Greater cooperation on sharing water vital for peace in Central Asia – UN report

Sustainable management of water resources key to peace and security in Central Asia

11 July 2011 – Boosting cooperation between countries sharing the waters of the Amu Darya, Central Asia’s longest river, could be key to future peace and security in the region, a new report launched today by the United Nations Environment Programme (UNEP) says.

Big hydropower projects planned upstream, demand for irrigated agriculture downstream and growing concern that climate change is shifting weather patterns are emerging as major natural resource challenges for the four main nations involved – Afghanistan, Tajikistan, Turkmenistan and Uzbekistan, according to the report, Environment and Security in the Amu Darya Basin.

The report says water resources in the region are already depleted by decades of often unsustainable development dating back to the Soviet era, when large-scale engineering projects diverted flows from the river into cotton, wheat and fodder farming in arid and desert regions.

Water levels in the southern part of the Aral Sea, which relies in part from water from the Amu Darya, have dropped by 26 metres and the shoreline there has now receded by several hundred kilometres. Pollution from mining, metals, petroleum and chemical activities along the river and air pollution in the form of dust and salt from dried out parts of the Aral Sea are challenges to human health.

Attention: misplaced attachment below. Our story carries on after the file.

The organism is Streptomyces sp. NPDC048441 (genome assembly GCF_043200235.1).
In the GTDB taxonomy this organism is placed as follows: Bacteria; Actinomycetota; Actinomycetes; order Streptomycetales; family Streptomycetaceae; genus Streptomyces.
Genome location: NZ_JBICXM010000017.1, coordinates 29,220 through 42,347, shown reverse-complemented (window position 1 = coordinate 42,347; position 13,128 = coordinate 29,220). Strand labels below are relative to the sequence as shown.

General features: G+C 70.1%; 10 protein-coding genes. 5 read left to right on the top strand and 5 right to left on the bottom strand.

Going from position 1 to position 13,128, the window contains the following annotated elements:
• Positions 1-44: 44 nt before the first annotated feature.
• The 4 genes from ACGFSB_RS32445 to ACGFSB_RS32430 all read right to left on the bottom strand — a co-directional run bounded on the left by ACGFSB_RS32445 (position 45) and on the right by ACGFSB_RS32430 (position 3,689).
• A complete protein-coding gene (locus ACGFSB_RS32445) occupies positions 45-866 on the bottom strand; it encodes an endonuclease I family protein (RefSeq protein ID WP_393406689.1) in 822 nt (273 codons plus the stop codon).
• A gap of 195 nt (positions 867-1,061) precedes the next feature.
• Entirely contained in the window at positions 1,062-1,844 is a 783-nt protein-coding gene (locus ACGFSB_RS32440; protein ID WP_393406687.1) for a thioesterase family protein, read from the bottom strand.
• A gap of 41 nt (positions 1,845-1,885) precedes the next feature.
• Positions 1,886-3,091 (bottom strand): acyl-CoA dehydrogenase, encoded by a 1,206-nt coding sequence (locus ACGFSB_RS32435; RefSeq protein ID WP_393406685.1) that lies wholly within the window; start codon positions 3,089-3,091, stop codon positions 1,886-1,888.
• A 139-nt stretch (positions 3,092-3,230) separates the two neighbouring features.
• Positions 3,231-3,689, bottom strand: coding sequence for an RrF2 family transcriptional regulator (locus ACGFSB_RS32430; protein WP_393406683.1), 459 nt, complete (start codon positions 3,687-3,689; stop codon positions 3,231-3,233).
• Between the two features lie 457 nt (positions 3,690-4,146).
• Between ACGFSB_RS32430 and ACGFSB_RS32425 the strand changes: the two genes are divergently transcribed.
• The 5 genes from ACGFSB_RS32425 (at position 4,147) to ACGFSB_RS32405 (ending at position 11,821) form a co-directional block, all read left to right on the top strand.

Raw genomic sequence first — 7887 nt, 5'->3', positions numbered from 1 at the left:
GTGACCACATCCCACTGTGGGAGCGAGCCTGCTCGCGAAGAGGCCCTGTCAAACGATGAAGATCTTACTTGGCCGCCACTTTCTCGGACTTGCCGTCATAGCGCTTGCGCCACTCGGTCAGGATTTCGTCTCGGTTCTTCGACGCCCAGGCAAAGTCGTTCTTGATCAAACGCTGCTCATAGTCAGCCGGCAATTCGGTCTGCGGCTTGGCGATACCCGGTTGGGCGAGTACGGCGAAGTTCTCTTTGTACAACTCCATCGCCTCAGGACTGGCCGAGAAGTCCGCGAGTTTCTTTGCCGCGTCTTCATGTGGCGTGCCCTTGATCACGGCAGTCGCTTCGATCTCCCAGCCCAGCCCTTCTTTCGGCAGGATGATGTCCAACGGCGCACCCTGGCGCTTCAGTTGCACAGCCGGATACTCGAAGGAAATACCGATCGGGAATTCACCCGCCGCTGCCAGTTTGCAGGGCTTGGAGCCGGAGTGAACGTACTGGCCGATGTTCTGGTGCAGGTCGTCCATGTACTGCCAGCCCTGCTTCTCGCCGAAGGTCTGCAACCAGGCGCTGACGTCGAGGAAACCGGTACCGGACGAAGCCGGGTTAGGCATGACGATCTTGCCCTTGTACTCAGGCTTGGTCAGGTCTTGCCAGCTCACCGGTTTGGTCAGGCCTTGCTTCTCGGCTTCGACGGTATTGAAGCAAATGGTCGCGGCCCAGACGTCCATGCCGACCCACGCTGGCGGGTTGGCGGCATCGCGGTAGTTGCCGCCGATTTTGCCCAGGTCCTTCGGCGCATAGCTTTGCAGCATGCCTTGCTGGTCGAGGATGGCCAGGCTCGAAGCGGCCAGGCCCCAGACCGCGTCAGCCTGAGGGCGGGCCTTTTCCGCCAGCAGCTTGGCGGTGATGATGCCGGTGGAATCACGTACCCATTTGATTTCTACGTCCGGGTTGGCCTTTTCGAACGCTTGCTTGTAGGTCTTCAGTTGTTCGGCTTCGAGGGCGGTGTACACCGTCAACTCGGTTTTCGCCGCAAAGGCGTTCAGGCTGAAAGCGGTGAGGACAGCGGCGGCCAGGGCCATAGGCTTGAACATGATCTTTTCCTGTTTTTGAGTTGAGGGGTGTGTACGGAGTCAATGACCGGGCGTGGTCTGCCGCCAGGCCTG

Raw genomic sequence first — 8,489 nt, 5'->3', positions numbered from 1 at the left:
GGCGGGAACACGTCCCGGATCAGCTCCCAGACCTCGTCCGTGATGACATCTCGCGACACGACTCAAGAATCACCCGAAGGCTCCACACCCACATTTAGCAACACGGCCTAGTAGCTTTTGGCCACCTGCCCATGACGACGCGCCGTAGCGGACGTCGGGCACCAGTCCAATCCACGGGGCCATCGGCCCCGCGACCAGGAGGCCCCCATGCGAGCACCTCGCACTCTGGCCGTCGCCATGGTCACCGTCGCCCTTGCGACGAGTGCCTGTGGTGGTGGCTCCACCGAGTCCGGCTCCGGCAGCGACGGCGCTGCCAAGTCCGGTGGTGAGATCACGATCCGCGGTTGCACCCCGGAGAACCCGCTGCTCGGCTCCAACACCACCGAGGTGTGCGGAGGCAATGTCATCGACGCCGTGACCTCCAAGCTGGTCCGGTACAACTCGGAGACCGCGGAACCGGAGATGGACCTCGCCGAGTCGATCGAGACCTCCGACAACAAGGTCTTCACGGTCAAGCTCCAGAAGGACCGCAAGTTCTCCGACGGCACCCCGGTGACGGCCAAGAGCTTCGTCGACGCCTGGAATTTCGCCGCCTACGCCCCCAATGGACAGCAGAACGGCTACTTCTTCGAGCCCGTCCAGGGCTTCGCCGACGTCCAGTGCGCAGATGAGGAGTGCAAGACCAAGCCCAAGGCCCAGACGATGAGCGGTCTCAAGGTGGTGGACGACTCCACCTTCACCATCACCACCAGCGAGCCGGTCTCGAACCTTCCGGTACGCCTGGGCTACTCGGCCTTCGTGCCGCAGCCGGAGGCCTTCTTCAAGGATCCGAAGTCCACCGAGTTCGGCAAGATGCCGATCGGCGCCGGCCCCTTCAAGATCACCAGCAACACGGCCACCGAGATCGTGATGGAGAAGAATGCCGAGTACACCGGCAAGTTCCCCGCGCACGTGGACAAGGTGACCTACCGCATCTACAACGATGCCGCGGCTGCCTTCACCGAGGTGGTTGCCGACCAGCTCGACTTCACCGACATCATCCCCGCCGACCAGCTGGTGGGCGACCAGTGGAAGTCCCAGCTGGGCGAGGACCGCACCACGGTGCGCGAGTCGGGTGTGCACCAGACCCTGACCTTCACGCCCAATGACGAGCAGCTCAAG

“From a security perspective climate change, water, energy and agriculture constitute the main areas of interest for this report as they reveal the potential for increasing instability and even confrontation as more flows are impounded upstream reducing those water availability and quality downstream,” said UNEP Executive Director Achim Steiner.

The report says the ratification of the UN Economic Commission for Europe’s Convention on the Protection and Use of Transboundary Watercourses and International Lakes “would benefit the riparian countries by providing a common framework for the use of the Amu Darya River.”

Dialogue over a common framework for managing water and energy would “strengthen trust among States, and ultimately to common understanding and operational agreements,” it says and modernization of regional energy systems and electricity grids would “improve long-term access to energy.”

“The burden of maintaining water infrastructure shared among countries or valuable for several countries should be shared among the stakeholders,” it says.

“There should be consultation within and among countries on all that contributes to the cost of a fair, properly operated and balanced water system.”


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